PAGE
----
Bloomberg – the central bank of Turkey kept its benchmark interest rate unchanged on Thursday, pausing an easing cycle that had helped push inflation to its highest level since the start of President Recep Tayyip Erdogan’s reign.
The monetary policy committee kept the one-week repo rate at 14%, as expected by the 20 analysts polled by Bloomberg.
While most emerging markets have begun to tighten monetary policy in recent months to contain global price pressures, Turkey has cut its rate by 500 basis points since September, a round of aggressive easing needed as part of Erdogan’s bid to boost growth and reorient the economy towards manufacturing and exports.
In Thursday’s statement, the central bank refrained from committing to a timetable for this approach after pledging in December to avoid rate cuts in the first quarter of 2022. The monetary authority said it would carry out a comprehensive review of the policy framework “with the aim of prioritizing the Turkish lira in all policy tools.”
The recent rise in inflation has been driven “by the distorted behavior of prices due to unhealthy price formations in the foreign exchange market, supply-side factors such as rising world food and agricultural prices, supply constraints and changing demand. the statement said.
The lira was up 0.4% against the dollar at 13.3772 at 2:15 p.m. local time, after rising 1.2% after the decision was announced.
Holding rates could have posed risks for Governor Sahap Kavcioglu as Erdogan has sacked three central bank chiefs since 2019 amid disagreements over the direction of Turkey’s monetary policy. But the president softened his tone in recent comments, saying borrowing costs would gradually decline in 2022 and the lira would slowly strengthen.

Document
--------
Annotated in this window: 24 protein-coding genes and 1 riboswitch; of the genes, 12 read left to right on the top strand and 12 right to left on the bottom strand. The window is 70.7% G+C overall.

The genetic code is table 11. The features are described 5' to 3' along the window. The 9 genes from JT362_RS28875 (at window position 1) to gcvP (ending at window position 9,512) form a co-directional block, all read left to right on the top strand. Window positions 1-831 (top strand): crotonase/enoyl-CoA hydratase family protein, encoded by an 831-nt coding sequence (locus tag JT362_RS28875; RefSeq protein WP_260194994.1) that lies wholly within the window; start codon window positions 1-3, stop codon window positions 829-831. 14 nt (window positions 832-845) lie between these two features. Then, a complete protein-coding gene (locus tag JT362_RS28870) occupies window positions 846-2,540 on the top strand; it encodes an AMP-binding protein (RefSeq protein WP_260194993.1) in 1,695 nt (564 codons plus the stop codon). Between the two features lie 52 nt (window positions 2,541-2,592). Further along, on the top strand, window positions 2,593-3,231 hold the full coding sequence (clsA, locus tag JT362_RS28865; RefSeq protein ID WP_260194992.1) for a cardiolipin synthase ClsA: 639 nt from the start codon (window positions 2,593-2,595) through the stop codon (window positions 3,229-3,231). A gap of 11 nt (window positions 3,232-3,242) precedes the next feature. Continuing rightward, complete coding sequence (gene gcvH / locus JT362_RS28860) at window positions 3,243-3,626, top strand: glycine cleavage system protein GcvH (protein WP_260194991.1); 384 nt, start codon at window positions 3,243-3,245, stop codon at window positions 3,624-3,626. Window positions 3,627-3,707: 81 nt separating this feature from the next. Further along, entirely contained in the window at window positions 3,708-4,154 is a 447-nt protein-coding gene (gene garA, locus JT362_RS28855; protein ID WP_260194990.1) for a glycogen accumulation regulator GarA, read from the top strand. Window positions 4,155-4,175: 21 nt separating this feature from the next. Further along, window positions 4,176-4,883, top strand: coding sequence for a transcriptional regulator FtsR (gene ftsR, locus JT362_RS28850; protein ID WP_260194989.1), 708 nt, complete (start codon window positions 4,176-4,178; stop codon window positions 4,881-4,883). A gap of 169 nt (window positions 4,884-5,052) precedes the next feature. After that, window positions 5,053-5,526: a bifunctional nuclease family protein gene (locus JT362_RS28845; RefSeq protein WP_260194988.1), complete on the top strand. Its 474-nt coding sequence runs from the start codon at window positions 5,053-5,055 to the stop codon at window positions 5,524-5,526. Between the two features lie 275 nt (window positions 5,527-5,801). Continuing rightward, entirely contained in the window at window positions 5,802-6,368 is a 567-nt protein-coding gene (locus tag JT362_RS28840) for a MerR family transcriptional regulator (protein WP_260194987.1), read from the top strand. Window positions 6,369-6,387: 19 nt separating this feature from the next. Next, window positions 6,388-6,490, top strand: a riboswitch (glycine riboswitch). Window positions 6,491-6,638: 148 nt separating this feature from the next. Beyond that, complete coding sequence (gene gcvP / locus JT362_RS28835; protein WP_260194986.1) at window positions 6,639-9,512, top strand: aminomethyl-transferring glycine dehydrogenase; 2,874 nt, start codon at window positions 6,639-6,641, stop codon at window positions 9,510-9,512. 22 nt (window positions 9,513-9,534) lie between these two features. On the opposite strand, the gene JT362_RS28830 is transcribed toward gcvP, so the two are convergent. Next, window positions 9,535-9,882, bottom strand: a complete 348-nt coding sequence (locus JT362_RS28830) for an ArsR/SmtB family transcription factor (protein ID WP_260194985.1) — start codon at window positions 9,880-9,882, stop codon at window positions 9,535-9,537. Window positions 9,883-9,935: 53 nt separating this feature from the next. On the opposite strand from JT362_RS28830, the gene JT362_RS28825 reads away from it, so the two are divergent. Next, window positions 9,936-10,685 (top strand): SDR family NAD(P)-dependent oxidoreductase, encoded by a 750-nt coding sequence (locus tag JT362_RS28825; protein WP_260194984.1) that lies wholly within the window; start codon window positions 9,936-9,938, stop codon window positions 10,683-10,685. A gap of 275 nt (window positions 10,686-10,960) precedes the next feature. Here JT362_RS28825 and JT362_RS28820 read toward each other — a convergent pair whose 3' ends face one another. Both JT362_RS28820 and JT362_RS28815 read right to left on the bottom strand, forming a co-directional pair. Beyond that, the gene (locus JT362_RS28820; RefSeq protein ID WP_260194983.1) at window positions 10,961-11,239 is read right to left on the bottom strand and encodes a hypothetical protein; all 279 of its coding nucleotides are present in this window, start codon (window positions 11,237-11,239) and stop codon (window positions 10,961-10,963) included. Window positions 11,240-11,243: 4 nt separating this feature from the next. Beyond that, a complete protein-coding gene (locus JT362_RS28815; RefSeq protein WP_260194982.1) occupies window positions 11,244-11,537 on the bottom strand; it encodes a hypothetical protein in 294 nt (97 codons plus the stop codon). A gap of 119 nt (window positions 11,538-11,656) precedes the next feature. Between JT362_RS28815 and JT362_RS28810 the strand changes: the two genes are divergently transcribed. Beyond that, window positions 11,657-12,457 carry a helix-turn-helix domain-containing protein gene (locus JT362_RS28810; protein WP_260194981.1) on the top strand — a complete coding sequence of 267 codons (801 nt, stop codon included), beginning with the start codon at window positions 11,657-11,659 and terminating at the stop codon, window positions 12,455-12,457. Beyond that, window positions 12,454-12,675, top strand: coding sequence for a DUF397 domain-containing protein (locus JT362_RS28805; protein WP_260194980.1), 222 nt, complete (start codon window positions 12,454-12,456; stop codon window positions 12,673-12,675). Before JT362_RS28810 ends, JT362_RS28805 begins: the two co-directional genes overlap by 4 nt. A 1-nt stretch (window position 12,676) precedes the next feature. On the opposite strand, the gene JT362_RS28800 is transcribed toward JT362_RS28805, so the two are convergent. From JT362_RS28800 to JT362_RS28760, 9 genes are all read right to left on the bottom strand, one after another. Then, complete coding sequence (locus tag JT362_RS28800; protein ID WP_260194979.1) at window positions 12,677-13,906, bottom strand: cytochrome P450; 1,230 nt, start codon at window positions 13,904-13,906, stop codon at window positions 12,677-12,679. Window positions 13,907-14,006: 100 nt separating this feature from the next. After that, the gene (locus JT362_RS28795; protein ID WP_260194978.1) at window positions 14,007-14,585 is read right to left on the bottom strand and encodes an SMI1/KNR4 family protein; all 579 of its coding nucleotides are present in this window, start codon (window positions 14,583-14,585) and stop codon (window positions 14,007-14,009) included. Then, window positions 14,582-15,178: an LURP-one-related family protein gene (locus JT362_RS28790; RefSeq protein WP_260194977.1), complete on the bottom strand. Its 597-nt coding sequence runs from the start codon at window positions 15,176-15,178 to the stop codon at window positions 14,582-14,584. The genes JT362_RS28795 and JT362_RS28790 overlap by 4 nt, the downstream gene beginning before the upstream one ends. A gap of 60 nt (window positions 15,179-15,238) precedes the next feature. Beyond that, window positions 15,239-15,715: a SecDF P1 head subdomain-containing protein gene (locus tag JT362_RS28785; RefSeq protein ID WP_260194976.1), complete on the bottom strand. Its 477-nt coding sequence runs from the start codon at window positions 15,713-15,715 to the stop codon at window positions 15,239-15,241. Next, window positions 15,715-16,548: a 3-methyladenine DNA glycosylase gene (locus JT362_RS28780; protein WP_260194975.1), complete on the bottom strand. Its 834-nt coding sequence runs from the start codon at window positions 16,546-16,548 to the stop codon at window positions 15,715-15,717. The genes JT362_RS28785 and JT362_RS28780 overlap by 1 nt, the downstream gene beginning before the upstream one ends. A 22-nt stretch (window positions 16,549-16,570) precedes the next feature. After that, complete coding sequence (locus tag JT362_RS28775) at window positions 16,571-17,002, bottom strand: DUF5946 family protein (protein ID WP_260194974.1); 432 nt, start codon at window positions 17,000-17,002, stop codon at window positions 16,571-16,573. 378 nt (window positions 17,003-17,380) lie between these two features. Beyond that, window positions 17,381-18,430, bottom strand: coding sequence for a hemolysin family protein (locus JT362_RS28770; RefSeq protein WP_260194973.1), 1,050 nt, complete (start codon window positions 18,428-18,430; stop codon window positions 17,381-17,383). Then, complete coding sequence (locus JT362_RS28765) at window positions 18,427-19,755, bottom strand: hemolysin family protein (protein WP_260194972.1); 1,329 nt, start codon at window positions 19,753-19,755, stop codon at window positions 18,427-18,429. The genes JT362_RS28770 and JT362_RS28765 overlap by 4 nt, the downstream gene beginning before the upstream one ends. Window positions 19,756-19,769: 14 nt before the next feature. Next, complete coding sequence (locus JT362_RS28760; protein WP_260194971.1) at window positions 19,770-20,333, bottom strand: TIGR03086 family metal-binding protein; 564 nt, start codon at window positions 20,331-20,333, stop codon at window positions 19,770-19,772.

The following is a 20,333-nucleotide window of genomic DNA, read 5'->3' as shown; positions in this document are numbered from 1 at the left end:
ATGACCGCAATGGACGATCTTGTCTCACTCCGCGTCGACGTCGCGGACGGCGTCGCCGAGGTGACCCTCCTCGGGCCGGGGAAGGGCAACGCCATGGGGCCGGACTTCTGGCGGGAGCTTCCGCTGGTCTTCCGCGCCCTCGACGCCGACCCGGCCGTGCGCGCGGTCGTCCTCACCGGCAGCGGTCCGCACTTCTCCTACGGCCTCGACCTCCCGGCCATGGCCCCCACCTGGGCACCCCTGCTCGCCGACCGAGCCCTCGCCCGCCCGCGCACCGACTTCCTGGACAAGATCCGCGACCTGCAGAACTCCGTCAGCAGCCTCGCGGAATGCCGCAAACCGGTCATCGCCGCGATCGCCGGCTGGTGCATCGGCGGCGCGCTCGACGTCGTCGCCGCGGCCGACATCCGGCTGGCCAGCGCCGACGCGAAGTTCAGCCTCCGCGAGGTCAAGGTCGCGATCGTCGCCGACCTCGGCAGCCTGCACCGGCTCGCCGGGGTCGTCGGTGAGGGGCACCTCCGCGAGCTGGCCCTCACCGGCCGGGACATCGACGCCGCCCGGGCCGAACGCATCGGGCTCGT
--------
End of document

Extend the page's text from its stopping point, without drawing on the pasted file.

Erdogan’s comments echoed those of Treasury and Finance Minister Nureddin Nebati, who said Bloomberg last week that policymakers would wait to see how the economy would react in the first quarter to the latest wave of easing. The central bank had signaled last year that the December rate cut would likely be the last in the current cycle.
Erdogan, who calls himself an “enemy” of high interest rates, exerted intense pressure last year to cut borrowing costs, triggering an unprecedented plunge in the lira.
Turkish currency lost up to half its value in three months before stabilizing after the government introduced emergency measures in December, including a program to compensate lira holders in the event of sharp falls in the currency.
But the depreciation of the lira, combined with rising global energy prices, has already translated into higher prices and a deteriorating outlook.
The inflation rate reached 36.1% in December. Inflation expectations for the next 12 months have risen to 25.37% from 21.39%, according to the central bank’s January survey of market participants. Some Wall Street banks are predicting last year’s currency crisis could push inflation past 50%, although Nebati says it will peak sooner and at a much lower rate.
The central bank’s priorities of pleasing Erdogan with interest rate cuts and stabilizing the lira are incompatible, said Phoenix Kalen, global head of Societe Generale EM Research, ahead of the rate decision.
“Given the high price they will have to pay in terms of depleted foreign exchange reserves, our base case is that interest rates remain unchanged at the current level of 14% this year,” he said. .
On January 27, Kavcioglu will update the bank’s baseline scenario for inflation through 2022 and the next two years. The central bank currently expects consumer price growth to end at 11.8% in 2022, according to its latest inflation report released in October.
The statistics agency will release January inflation data on February 3.
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